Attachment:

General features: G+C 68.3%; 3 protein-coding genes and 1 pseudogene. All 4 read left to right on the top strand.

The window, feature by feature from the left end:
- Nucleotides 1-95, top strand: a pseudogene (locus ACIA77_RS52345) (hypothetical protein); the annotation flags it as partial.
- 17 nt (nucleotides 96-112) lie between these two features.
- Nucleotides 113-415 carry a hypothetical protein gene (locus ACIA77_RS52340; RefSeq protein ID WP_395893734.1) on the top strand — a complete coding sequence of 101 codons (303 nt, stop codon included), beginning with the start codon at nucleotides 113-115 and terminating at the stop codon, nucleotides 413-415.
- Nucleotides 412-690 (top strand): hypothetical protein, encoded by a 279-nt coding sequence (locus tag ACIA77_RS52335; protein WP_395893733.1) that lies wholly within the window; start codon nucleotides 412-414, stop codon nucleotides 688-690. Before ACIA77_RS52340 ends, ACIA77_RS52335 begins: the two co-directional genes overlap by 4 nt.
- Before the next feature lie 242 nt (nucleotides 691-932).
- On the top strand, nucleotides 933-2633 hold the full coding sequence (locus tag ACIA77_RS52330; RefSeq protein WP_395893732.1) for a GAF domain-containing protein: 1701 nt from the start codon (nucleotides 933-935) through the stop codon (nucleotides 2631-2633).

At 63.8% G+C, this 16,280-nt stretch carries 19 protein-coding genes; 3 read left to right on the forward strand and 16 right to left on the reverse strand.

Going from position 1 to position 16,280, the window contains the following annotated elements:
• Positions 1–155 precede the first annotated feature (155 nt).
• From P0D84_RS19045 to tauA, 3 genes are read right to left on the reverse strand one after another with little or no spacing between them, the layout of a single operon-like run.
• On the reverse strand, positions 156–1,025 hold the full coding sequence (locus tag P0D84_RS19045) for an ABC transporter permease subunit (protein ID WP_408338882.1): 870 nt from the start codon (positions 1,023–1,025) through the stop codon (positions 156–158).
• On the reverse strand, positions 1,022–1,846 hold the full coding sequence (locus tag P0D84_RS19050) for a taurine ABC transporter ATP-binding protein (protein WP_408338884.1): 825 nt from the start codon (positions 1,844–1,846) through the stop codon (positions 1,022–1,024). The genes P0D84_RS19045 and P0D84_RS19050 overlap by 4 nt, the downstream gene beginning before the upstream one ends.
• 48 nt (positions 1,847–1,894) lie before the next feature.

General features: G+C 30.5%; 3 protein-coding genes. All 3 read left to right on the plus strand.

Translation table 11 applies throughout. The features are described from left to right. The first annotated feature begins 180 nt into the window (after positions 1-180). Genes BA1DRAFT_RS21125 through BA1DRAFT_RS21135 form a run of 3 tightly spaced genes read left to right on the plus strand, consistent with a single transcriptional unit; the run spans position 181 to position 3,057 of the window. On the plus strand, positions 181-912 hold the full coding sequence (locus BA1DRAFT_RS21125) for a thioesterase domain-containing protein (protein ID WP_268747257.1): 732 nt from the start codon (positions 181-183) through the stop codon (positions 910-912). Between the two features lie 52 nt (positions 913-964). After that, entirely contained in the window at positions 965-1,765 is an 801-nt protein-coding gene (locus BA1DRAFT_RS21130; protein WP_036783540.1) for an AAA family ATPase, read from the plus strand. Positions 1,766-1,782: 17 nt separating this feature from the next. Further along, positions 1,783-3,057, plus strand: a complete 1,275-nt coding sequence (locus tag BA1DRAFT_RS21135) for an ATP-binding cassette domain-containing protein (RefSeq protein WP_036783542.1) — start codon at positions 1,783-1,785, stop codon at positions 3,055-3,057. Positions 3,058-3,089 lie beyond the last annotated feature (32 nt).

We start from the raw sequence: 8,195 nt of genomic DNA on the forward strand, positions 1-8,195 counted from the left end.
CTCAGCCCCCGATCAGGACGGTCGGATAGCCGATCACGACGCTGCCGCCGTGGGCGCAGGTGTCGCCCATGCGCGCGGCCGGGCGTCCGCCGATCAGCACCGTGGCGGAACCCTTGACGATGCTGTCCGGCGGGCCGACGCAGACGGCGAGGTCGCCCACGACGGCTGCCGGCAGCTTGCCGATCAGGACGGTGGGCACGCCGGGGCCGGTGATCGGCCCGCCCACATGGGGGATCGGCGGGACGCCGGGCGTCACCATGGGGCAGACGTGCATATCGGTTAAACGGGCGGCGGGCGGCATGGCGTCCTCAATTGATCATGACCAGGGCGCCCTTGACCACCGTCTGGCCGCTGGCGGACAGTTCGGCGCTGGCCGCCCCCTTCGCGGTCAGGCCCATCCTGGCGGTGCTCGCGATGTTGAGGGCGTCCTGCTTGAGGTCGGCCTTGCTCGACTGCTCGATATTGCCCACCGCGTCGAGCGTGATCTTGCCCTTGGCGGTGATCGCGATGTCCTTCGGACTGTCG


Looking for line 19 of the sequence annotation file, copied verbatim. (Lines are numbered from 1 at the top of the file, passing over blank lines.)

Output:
CTCAGCCCCCGATCAGGACGGTCGGATAGCCGATCACGACGCTGCCGCCGTGGGCGCAGGTGTCGCCCATGCGCGCGGCCGGGCGTCCGCCGATCAGCACCGTGGCGGAACCCTTGACGATGCTGTCCGGCGGGCCGACGCAGACGGCGAGGTCGCCCACGACGGCTGCCGGCAGCTTGCCGATCAGGACGGTGGGCACGCCGGGGCCGGTGATCGGCCCGCCCACATGGGGGATCGGCGGGACGCCGGGCGTCACCATGGGGCAGACGTGCATATCGGTTAAACGGGCGGCGGGCGGCATGGCGTCCTCAATTGATCATGACCAGGGCGCCCTTGACCACCGTCTGGCCGCTGGCGGACAGTTCGGCGCTGGCCGCCCCCTTCGCGGTCAGGCCCATCCTGGCGGTGCTCGCGATGTTGAGGGCGTCCTGCTTGAGGTCGGCCTTGCTCGACTGCTCGATATTGCCCACCGCGTCGAGCGTGATCTTGCCCTTGGCGGTGATCGCGATGTCCTTCGGACTGTCG